21 December 2016

Solstice 2016: More light


It only gets brighter from here on out. The turning point. The pivot. The stopping. Tonight is the Solstice, and for me, perhaps even more than New Year's, it marks a new beginning -- literally and figuratively. It is literally the start of less night and more day. It is also the beginning of the next cycle of growth.

Tonight we celebrated with a meal we often make on Solstice -- fondue. Then, a first, we opened a gift to our family -- something we will all enjoy together in the coming year: a programmable robot named Sprk+.  Well, some of us will enjoy it more than others, let's be honest.

We also wandered the neighborhood admiring the extraordinary holiday lights. And we stopped in at a neighbor's Solstice party -- complete with bonfire and toddys.

I know more holidays are yet to come, but this one is quickly becoming my favorite, for its quietness, its focus on warmth and light, and for how it links us to the observances that humans have been making for millennia. Here comes the sun.


19 December 2016

Solstice 2016: Twinkle

There's nothing I love more at the darkest time of the year than small lights everywhere -- holiday or otherwise. Seattle seems particularly well-lit during the winter months, which makes all the darkness actually something to enjoy.








18 December 2016

Solstice 2016: Together


No, we don't have snow. This picture was taken at least a couple years ago at the park up the hill from our house. But this weekend did afford the opportunity to pick up some used Nordic skis and boots for Wy so that all three of us will have gear to do some playing in the snow soon. Now that he's almost six, he says he wants to give it a try.  So next week, we'll be heading to the snow for some cross-country skiing.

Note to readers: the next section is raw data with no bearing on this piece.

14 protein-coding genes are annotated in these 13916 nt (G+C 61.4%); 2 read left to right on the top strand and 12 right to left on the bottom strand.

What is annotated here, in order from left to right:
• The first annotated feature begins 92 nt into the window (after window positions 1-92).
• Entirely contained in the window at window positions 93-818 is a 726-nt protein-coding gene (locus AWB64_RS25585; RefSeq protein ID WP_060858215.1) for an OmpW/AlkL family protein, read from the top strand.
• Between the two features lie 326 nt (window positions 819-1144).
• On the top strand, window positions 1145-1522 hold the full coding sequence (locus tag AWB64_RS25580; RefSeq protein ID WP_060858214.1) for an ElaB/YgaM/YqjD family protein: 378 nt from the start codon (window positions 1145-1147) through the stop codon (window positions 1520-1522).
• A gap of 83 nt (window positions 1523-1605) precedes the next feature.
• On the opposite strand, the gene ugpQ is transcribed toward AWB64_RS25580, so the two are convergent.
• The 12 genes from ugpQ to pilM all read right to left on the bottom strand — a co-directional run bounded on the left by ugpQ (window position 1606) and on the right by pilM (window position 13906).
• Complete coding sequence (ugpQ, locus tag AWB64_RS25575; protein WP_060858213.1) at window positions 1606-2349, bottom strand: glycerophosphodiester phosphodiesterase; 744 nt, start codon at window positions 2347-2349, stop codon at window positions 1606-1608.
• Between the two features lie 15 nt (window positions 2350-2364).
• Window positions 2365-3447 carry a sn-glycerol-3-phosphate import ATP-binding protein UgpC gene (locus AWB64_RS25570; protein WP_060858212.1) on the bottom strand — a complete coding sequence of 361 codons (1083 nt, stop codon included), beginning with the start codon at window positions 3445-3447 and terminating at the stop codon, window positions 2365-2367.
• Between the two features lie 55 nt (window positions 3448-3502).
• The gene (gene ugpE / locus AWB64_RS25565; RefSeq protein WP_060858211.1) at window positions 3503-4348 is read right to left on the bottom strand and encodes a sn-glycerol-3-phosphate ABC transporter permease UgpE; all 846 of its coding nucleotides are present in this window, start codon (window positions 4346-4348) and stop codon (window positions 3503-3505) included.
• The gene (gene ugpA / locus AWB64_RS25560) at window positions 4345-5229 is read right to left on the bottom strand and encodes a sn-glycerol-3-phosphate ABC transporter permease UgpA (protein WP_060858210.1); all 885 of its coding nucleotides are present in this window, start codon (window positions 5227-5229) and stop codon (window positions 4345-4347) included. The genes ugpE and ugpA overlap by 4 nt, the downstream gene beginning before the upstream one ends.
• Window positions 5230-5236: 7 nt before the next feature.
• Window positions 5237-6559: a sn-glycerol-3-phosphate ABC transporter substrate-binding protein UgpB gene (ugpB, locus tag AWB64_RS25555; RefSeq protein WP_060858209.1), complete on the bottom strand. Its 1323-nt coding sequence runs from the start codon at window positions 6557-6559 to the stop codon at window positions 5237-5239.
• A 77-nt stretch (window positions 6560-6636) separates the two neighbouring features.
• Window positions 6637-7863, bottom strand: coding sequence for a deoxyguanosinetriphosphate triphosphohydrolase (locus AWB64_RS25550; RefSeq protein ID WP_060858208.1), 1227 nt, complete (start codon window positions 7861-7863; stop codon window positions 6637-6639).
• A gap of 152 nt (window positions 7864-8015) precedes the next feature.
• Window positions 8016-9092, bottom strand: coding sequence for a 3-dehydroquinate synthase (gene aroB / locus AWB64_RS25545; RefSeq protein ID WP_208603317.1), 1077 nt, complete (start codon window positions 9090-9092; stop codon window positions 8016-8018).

And speaking of new things and our local park, today we spent some time helping Wy practice bike riding. He has kind of ignored his bike for the past year, so we're hoping with a little encouragement that he'll get interested again and develop into a good little rider.

After riding at the park for a bit, the bike was put aside and the three of us played an epic round of hide and seek. We took turns finding hiding spots and trying to discover each other. We played until it started getting dark. Giggling and running and counting to 15 over and over.

We have played at this park with our  kiddo for years now. Our games have changed over time, but the simple fun of being together and being silly has not. We're hoping for some silliness together in the snow next week too.




17 December 2016

Solstice 2016: Warmth

Warmth is . . .
Walking to the home of good friends and enjoying laughter, food, and conversation together
Working puzzles with your kid
Sipping hot chocolate from your thermos on a cold-day hike
Putting your cold hands in someone else's warm pockets
Reading holiday cards from friends you haven't seen in 15 years
Wool socks between your feet and the floor
Holding a 3-week old baby
Spontaneous fun with friends
Knowing you made a good decision
Sharing chocolate with someone you like
Playing in the snow
Reading a book you enjoy
Morning coffee made before you ask
Kitties that purr
Holding hands
It's what we need more of in this dark and cold time.

16 December 2016

Solstice 2016: Calm and Bright

Today the sun was bright, the sky blue, and you could see the snow on the mountains. It was clear and cold and sunny.  I am  amazed at the impact light has on one's outlook. Oh, and also how much cuddling improves your day.

I got to start my day by holding a warm and calm and cuddly little baby -- my three week old niece -- when her folks came by for a breakfast visit. Nothing beats baby time.

Later, after retrieving my own kiddo from school a little early, we headed downtown for a special Christmas tea date with our friend Kathleen at The Sorrento. The hotel was decorated with garlands and lights and trees, putting us all in a festive mood.  There was surprising calmness from the 5-year old (perhaps the three tiers of pastries, sandwiches and desserts wore him down?) and we managed to enjoy a fairly civilized outing (silly selfies notwithstanding).